America’s Ivy League universities did not have to deal with the same suspicion, but in many cases they are a model of how sovereign wealth funds (SWFs) might develop, for they share similar features and goals.

Both are behemoth institutional investors: Harvard and Yale manage investment funds in excess of US$20 billion (Dh73.47bn), which they use to preserve and multiply their wealth for future generations.

Passive fund sector ticks all the boxes for growth

Investors fleeing bruising global markets are scooping up exchange traded funds and moving from active to passive funds in search of lower cost, more transparent products. (PDF)

In the past year ETF providers have seen substantial inflows into a range of funds. Exchange traded funds attracted global inflows of about $200bn (£136bn, €152bn) in 2008, up from $178bn at the end of the previous year, according to Financial Research Corp.

“ETFs have proved to be the right tool at the right time. We have seen an increase of traditional active managers using ETFs in the past year as they provide beta at low cost for the portfolio core,” says Manooj Mistry, UK head of db x-trackers at Deutsche Bank.

Change on the cards for hedge funds

Large investors are reassessing their hedge fund investments in the wake of the industry’s worst year on record, with some questioning the role of middlemen in the wake of the Madoff debacle and others investing in black box replication strategies. (PDF)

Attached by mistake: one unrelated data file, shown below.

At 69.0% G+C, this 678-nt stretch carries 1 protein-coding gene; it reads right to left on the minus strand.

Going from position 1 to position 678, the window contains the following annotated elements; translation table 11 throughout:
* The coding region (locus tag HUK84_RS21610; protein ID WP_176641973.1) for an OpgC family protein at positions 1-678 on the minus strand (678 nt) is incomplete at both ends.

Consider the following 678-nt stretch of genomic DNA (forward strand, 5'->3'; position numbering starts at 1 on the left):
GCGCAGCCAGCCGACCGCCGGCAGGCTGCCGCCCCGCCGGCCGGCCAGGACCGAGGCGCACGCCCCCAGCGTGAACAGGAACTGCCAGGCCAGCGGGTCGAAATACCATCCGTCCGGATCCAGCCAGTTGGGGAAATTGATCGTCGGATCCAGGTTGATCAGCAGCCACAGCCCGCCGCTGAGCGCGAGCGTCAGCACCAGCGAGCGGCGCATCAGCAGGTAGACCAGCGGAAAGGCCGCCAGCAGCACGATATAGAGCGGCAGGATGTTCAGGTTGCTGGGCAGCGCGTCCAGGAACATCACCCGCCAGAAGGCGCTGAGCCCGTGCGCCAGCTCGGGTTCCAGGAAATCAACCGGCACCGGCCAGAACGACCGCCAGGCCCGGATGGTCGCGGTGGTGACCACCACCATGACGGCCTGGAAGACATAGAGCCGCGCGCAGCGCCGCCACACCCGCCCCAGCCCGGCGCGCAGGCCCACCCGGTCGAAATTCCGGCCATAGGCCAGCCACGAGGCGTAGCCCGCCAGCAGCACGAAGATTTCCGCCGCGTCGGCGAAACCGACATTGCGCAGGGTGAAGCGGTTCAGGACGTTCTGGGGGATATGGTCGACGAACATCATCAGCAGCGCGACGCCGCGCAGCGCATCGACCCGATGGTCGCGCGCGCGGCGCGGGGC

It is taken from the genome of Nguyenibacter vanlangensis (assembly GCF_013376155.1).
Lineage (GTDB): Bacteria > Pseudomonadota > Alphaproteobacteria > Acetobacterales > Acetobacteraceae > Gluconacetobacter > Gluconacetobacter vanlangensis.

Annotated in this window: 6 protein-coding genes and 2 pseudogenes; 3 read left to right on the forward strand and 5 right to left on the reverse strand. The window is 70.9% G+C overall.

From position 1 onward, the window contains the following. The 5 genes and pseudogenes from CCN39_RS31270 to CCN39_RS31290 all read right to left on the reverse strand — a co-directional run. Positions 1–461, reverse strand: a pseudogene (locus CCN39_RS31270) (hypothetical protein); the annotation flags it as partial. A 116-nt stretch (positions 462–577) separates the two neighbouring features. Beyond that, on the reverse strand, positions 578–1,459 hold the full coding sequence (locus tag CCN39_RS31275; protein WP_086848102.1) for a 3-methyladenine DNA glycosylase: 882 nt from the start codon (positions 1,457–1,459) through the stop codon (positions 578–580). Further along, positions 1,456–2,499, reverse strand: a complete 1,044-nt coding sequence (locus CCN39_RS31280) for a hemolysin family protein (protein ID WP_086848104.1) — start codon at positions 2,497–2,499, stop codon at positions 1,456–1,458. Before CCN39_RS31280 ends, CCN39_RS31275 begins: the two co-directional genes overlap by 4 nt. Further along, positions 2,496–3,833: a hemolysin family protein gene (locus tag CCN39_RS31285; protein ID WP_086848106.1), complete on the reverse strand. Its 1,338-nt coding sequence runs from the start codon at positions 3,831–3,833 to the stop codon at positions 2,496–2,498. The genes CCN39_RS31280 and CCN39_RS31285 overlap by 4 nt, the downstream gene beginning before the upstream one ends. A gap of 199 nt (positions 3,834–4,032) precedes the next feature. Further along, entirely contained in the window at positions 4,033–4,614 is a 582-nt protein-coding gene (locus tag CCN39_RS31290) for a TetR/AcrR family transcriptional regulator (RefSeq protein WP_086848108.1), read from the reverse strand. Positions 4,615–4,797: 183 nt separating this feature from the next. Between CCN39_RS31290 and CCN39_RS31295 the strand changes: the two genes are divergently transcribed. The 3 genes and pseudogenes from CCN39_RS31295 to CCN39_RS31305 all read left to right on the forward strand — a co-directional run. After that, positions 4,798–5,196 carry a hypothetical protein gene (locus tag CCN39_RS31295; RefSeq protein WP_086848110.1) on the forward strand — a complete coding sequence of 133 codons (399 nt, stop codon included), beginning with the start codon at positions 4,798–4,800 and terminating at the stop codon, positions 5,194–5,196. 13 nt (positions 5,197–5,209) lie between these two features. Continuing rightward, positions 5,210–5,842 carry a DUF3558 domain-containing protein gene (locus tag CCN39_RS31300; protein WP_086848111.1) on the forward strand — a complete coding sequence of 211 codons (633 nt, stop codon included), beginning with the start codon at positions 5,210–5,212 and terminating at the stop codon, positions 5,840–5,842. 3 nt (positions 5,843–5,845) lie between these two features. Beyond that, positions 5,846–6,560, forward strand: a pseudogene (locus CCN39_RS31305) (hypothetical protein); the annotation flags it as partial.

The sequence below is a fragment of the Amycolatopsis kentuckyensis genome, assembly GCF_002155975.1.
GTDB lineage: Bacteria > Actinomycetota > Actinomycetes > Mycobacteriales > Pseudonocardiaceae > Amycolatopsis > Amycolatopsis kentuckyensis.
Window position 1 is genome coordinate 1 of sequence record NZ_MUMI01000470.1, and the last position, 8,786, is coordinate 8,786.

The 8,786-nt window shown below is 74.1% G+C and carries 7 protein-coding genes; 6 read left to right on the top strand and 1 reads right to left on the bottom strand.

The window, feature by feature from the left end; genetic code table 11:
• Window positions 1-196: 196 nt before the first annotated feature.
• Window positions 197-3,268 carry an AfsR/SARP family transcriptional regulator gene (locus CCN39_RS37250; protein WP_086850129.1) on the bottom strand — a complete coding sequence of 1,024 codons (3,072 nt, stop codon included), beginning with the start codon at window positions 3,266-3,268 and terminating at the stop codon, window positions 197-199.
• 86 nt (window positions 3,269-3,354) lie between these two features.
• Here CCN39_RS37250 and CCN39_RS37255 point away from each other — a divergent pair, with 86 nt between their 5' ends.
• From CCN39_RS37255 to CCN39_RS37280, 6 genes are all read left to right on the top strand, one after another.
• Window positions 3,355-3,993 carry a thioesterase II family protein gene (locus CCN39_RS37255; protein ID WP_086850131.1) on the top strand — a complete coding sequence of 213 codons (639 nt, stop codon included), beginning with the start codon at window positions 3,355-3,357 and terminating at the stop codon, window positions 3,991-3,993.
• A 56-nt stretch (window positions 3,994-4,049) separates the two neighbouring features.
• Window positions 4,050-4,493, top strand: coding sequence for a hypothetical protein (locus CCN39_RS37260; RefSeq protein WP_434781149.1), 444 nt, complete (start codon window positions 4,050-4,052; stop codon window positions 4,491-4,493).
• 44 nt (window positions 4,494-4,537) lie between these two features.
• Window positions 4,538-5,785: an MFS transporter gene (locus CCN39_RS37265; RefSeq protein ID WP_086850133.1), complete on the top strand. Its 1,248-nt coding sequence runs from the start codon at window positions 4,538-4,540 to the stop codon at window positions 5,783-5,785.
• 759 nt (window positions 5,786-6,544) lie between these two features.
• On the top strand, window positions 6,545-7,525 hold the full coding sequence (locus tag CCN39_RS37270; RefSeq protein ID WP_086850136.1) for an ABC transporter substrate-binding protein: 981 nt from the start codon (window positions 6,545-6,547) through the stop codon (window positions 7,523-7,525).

However, the industry is fighting back, with a wave of new launches in the pipeline, most of which appear to have already attracted seed funding.

David Butler, partner at Kinetic Partners, a London-based hedge fund consultant, said: “We have got 30 new managers launching at the moment, which is more than I have ever had in the last 12 years. Virtually all have seeding from large family offices or institutions,” added Mr Butler, who said traders were leaving large hedge funds and investment banks to set up long/short equity, distressed credit and macro funds.

Outflows soaring as liquidity evaporates

This time last year, Africa’s relatively untapped equity markets were being tipped as one of the best investment opportunities on the planet.

Amid a raft of fund launches, a steady stream of investors scrambled for their piece of the pie. The buying continued even after equity markets in the rest of the world turned sour; African regional equity funds attracted net inflows of $247m (£170m, €187m) in the first seven months of 2008, according to EPFR Global, a data provider, with a further $1.3bn flowing into Middle East and North Africa funds. Outflows from more established emerging markets hit $22bn over the same period.

That African equity markets should have fallen since those heady days, and net inflows turned to net outflows, should come as no surprise. With far more developed markets facing financial hurricanes, the winds of change were bound to reach Africa.